“We’ve put zero emphasis on that,” he says. “[Hockey East Associate Commissioner] Brian Smith sends me a playoff scenario update two or three times a week, and I just delete it. I don’t even look at it.

“If we spend any time playing the if-only game and if-this-team-beats-them, and if-that-team-beats-this-other-team, and if-we-win-our-game, [then we’ve lost focus]. We play UMass on Thursday night, and for sure, there’s two points on the line. We just need to do our very best to go get those two points, and whatever happens after that happens.”

UConn could be a surprisingly formidable opponent in the playoffs. The Huskies have the third best power play and third best penalty kill in Hockey East along with a strong offense and defense. Arguably, there’s no discernible Achilles’ heel. And this is a team that has paid its dues.

“This is the first senior class we’ve had at Connecticut that has played all four years in Hockey East,” Cavanaugh says. “So they feel very comfortable with the league now.

“They’ve gone through a lot of hard times. Their freshman year, they got beat 10-1 at Providence, 9-0 at Northeastern. Got outscored on a weekend versus New Hampshire, 9-2.

“So it’s a team that has really taken its lumps, but it’s gotten better every single year. They’ve got more points in the league every single year. So the leadership of our team has a quiet confidence that we’re comfortable in this league, we belong in this league, and they’ve taken the program from just hoping to compete and stay in the game, to now going in and expecting to win the hockey game.”

PairWise improvement

It wasn’t that long ago that only a single Hockey East team could be found in the top dozen of the PairWise.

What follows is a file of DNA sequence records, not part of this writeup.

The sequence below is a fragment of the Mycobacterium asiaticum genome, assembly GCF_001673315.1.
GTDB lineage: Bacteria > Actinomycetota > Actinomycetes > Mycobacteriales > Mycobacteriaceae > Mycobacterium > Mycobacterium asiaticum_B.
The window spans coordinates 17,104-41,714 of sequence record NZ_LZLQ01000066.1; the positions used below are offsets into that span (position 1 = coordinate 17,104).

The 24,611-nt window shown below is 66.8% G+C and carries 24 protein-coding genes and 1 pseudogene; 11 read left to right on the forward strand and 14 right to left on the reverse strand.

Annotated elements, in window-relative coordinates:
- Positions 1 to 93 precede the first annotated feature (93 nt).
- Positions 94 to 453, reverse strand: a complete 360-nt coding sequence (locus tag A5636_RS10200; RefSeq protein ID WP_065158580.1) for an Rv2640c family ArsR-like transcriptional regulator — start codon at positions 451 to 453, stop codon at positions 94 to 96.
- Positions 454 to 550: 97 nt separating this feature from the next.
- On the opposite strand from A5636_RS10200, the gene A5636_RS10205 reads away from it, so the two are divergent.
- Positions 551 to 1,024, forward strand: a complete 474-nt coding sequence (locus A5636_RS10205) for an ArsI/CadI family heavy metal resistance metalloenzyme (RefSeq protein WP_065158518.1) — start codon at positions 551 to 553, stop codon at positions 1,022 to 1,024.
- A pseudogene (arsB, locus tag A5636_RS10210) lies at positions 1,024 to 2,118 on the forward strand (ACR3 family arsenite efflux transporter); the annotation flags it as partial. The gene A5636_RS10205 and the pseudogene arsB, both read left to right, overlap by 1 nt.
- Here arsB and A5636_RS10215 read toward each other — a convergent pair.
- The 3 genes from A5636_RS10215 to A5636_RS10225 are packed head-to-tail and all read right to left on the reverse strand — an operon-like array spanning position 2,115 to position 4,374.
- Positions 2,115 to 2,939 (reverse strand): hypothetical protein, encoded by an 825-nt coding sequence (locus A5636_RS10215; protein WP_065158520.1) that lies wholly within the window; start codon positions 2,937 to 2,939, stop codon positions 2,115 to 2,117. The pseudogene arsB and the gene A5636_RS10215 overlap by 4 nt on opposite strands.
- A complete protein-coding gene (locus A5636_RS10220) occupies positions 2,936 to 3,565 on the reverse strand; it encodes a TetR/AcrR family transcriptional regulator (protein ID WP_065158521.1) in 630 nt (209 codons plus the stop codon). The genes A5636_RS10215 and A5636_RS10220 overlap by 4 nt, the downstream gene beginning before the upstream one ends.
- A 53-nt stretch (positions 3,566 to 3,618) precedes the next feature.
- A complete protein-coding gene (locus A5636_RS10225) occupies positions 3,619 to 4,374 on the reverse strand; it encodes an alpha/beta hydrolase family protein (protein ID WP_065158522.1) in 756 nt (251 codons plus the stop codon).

Now, the league has two: Providence in a tie for eighth and Northeastern at 12.

After that, the picture isn’t so pretty: BU (19th), BC (T-20th), Maine (25th), and UConn (28th). (If you’re wondering about Boston College leading Hockey East but being on the outside looking in with the NCAA tournament, that’s the price of having a 16-6-0 record inside the league but a stunning 0-7-3 outside.)

A lot can change fast with playoff matchups. Neither Providence nor Northeastern are guaranteed anything at this point. But it sure looks like the other teams a quite likely, if not certain, to need to win the Hockey East tournament to get an NCAA bid.

Who finishes first? Who wins the regular season title?

Those two things aren’t necessarily the same thing.

If any two, or all three, of Boston College, Providence, and Northeastern finish tied for first, they are both (or all three) declared co-champions, regardless of tiebreakers.

For seeding purposes, however, one team has to be determined the one seed, and other the two, and a third the three.

BC is in the driver’s seat with 32 points and two games at home against Maine. After the way the Eagles dominated the Black Bears on the road last weekend, 5-0, all talk of tiebreakers may be moot. But let’s go through the exercise since anything can happen.

The Eagles lead Providence by two points, and the Friars have only one game remaining, that one at UMass. BC leads Northeastern, which has a home-and-home remaining with New Hampshire.

Providence wins all tiebreaker scenarios since it won its season series with both BC and Northeastern. The other two tied their season series, but BC wins the next tiebreaker with more league wins.

So just think of the tiebreakers as going to Providence first, then Boston College, with none to Northeastern.

Travis Roy: Quadriplegia and a Life of Purpose